Fires and protest in 2000

Possibly the most serious abuse of human rights, because of its long term effects on the environment and livelihood of civilians, is the deliberate burning of one sixth of Oromia’s forest and of forests in Sidama Zone (Southern Peoples’ Region), Ogaden (Somali Region) and in Benishangul Region. Deforestation for commercial purposes already claims 100,000 hectares per year, according to the Ethiopian Agricultural Bureau.
The fires were nearly all started on the same day, 30 January 2000, by Ethiopian government officials, according to informants across Oromia and elsewhere. They wrote that the government was flushing out armed opposition movements in each of these areas and punishing the local population. Large areas of primary forest, including endemic species and other species of international significance, were destroyed. Villages and farms were razed. Farm animals were killed and beehives lost. At least 600,000 hectares of forest were burned in Oromia Region alone.

The government claimed that the fires were started by farmers clearing land or honey collectors smoking bees out of their hives. However, these practices are long established and have not caused large fires before. Areas which have previously never been subject to fires were involved. Furthermore, it is not normal practice to clear land by fire at the end of January, especially if the December rains have been poor. Similarly, honey collectors only operate in October and November. The fires only occurred in areas which support armed opposition movements (Oromo Liberation Front, Ogaden National Liberation Front, Sidama Liberation Army).

Initially, government spokesmen stated that the fires would have to be left burning until the rains began in April. One month later, responding to pressure from students and media, international assistance was sought and 350 Addis Ababa University students were allowed to help. They reported being harassed and intimidated. Thousands of students from other educational establishments were refused permission to help extinguish the fires. Villagers put out the majority of fires in inhabited areas but inaccessible tracts of primary forest in the Bale mountains continued to burn until put out by the onset of rain on 10 April.

The fires precipitated unprecedented civil disturbance across Oromia. Four were killed at the first student demonstration, in Ambo on 9 March, including 12th grade student Getu Diriba, who was beaten to death by police.

Subsequent demonstrations were not only against the government’s complicity in the fires. Students protested against forced conscription for the war with Eritrea, killings and beatings at other demonstrations and the organising and arming of Amhara settlers (the Galla Gadaye - ‘Oromo Killer’ - groups).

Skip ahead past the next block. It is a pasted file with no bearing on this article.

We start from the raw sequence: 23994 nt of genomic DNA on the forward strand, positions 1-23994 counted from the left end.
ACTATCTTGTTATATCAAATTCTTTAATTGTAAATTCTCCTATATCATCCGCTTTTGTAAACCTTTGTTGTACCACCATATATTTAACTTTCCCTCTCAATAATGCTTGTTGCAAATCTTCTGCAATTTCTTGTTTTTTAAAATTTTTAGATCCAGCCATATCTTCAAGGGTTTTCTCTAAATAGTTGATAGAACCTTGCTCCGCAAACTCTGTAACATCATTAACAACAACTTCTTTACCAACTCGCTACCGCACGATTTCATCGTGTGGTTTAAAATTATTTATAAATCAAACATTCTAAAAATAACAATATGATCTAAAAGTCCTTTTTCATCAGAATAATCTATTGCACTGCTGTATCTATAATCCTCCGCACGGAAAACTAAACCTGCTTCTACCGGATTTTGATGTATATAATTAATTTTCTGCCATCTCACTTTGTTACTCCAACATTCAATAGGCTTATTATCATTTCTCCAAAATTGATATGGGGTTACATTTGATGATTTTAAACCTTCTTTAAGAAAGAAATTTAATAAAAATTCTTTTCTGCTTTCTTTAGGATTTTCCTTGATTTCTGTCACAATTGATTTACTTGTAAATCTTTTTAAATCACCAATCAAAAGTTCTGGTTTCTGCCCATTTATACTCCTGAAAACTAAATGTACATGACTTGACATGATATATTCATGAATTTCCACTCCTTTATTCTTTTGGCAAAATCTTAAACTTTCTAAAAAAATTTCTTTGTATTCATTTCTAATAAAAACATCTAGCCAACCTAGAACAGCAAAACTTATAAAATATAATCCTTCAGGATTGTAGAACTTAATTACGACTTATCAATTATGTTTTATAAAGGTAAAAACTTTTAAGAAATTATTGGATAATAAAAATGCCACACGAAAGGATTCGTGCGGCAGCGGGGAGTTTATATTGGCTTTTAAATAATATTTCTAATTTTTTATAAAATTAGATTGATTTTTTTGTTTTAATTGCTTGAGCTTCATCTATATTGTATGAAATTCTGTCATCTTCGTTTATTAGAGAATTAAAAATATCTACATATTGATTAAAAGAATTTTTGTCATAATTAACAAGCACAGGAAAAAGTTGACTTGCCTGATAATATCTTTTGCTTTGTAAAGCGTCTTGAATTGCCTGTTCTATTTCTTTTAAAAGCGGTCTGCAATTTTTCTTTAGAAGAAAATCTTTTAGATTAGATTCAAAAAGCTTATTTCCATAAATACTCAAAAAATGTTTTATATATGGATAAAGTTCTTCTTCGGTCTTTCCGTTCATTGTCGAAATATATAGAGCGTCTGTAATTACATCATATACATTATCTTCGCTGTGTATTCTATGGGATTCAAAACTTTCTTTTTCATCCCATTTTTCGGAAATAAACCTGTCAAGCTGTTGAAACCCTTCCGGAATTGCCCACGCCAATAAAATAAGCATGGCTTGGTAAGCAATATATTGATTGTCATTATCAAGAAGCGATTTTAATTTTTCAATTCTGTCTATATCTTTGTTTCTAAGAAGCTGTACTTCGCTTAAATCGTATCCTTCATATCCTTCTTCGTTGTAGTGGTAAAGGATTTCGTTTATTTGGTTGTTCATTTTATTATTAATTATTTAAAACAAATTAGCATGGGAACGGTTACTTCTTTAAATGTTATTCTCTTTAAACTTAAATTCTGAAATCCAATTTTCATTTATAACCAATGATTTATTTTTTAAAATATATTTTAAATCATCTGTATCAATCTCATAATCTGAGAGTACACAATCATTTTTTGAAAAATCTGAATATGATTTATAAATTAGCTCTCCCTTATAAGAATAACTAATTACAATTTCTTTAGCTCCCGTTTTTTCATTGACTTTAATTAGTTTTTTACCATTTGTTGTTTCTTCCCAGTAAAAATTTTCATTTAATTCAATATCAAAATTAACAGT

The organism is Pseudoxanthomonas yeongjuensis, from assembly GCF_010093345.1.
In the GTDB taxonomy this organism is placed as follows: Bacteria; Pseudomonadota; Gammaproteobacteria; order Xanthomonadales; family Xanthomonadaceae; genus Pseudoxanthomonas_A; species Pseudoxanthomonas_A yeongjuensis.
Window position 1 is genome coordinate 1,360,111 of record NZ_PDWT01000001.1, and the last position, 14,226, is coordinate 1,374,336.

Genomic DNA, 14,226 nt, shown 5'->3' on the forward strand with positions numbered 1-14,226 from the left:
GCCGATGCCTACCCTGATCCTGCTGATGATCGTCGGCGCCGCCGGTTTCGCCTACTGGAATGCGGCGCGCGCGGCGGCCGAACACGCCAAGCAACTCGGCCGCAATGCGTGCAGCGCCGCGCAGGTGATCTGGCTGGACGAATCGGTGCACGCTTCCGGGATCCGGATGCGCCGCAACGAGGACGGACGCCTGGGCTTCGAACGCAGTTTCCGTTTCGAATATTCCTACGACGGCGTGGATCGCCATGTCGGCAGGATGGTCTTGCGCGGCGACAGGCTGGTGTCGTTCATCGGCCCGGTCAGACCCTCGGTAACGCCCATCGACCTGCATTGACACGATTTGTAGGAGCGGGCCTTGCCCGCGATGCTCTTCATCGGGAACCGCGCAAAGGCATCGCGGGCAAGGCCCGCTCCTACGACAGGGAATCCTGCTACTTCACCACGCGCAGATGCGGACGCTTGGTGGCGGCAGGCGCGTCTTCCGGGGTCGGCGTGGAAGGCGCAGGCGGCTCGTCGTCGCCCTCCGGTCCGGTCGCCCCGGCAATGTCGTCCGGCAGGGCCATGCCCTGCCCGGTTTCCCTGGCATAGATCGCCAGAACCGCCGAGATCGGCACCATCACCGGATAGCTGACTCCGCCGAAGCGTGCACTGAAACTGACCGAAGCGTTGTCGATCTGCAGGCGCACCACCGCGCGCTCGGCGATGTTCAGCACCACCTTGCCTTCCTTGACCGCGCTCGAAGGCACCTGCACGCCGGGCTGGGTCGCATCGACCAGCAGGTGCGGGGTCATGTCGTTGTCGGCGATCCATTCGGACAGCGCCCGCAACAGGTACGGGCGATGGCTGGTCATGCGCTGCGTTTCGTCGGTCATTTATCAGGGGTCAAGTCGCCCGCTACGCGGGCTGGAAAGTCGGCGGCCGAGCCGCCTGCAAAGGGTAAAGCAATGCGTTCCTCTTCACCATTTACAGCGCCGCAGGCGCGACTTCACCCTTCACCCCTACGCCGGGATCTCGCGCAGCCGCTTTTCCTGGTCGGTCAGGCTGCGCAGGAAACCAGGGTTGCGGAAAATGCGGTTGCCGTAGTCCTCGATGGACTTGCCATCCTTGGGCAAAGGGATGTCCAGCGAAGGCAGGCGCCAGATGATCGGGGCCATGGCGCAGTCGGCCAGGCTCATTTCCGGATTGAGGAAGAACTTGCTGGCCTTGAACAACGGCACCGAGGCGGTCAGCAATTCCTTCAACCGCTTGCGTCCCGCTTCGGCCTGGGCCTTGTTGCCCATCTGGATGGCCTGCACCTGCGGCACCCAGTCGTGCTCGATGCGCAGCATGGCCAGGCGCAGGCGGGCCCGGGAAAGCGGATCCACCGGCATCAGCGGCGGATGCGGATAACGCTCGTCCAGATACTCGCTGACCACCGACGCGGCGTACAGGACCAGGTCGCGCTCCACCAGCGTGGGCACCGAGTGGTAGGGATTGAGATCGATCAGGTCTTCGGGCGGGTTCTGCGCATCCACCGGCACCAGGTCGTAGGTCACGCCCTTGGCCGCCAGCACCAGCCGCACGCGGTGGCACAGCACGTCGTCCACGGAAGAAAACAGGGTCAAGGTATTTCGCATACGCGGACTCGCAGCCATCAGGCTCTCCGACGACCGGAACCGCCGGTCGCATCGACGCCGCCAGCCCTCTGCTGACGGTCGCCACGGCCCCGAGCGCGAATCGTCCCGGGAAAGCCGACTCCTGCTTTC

Despite the use of violence to prevent demonstrations, including the killing of at least one student, Alemu Disassa, in Jimma, Illubabor Zone, protests occurred in Guder, Ginchi, Gedo, Mandi, Nekemte, Gimbi, Dembi Dollo, Nejo, Arjo, Horro Guduru, Ayra Guliso, Gori, Qilta Kara and Begi. Secondary schools and higher education establishments were closed ‘from Addis Ababa to Asosa’ and only re-opened in August.

At least seven students were killed. Diribee Jifaar, a young teenager, was among two shot dead in Dembi Dollo on 2 April 2000.

Many were injured and hundreds of demonstrators were detained, especially after a widespread round up of demonstrators at the end of April 2000.

At least one of the 350 Addis Ababa University students, Terefe Ejere, disappeared. Terefe was taken from his dormitory on 2 May and was held incommunicado for several weeks. Other students who attended the fires have been intimidated, had their ID cards confiscated and restricted to the campus.

The unrest continued into June. In May 2000, there were killings and detentions in Wollo and Hararge when civilians resisted forced conscription. Demonstrators were also detained in Shashemane.

On 5 June 2000, after the fifth extra-judicial killing of a civilian within two weeks in Waliso, Showa, 6000 demonstrated at the funeral. Soldiers were called in from Ambo and Sabbata and ‘there was gunfire all day’, with many wounded. Over 100 were detained.

On 11/12 June 2000, civil unrest in Ambo, Guder and Gindaberet resulted in severe damage to army barracks and the police station.

Police attack on students

Amnesty International appealed on 12 January 2001 about police invading the campus of Addis Ababa university and severely beating Oromo students in their dormitories. After being severely beaten at least 150 students were detained. Several were hospitalised. The action was precipitated by a clash between Oromo and Tigrean students, following which ten Oromo students disappeared from the campus, according to a statement issued by the students. The statement continued ‘The same night turns into a nightmare when Tigrean police and security . . . break into the dorms through doors and windows terrorizing the students. Doors that led out of the dormitories get locked and students from the other building cannot respond to the screams and cries of students in the locked rooms.